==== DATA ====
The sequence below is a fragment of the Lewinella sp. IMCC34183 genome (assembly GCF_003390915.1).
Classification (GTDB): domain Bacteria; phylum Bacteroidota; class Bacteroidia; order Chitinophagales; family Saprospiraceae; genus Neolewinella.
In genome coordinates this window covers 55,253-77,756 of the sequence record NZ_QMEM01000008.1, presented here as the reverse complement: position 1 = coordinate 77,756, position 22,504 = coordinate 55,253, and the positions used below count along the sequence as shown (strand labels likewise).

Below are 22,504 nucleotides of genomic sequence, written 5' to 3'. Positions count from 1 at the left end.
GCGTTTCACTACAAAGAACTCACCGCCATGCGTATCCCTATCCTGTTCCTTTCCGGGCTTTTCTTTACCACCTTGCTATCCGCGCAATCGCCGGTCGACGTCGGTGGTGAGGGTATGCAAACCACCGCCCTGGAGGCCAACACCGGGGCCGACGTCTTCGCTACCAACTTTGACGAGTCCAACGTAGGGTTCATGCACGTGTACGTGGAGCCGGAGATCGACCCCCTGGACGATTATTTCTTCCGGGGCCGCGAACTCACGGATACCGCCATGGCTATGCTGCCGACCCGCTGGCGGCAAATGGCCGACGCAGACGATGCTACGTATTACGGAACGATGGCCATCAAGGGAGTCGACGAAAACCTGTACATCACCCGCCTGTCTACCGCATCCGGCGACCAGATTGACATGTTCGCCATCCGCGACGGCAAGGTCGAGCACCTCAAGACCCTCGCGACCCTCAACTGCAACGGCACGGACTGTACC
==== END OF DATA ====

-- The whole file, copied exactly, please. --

The sequence below is a fragment of the Lewinella sp. IMCC34183 genome (assembly GCF_003390915.1).
Classification (GTDB): domain Bacteria; phylum Bacteroidota; class Bacteroidia; order Chitinophagales; family Saprospiraceae; genus Neolewinella.
In genome coordinates this window covers 55,253-77,756 of the sequence record NZ_QMEM01000008.1, presented here as the reverse complement: position 1 = coordinate 77,756, position 22,504 = coordinate 55,253, and the positions used below count along the sequence as shown (strand labels likewise).

Below are 22,504 nucleotides of genomic sequence, written 5' to 3'. Positions count from 1 at the left end.
GCGTTTCACTACAAAGAACTCACCGCCATGCGTATCCCTATCCTGTTCCTTTCCGGGCTTTTCTTTACCACCTTGCTATCCGCGCAATCGCCGGTCGACGTCGGTGGTGAGGGTATGCAAACCACCGCCCTGGAGGCCAACACCGGGGCCGACGTCTTCGCTACCAACTTTGACGAGTCCAACGTAGGGTTCATGCACGTGTACGTGGAGCCGGAGATCGACCCCCTGGACGATTATTTCTTCCGGGGCCGCGAACTCACGGATACCGCCATGGCTATGCTGCCGACCCGCTGGCGGCAAATGGCCGACGCAGACGATGCTACGTATTACGGAACGATGGCCATCAAGGGAGTCGACGAAAACCTGTACATCACCCGCCTGTCTACCGCATCCGGCGACCAGATTGACATGTTCGCCATCCGCGACGGCAAGGTCGAGCACCTCAAGACCCTCGCGACCCTCAACTGCAACGGCACGGACTGTACC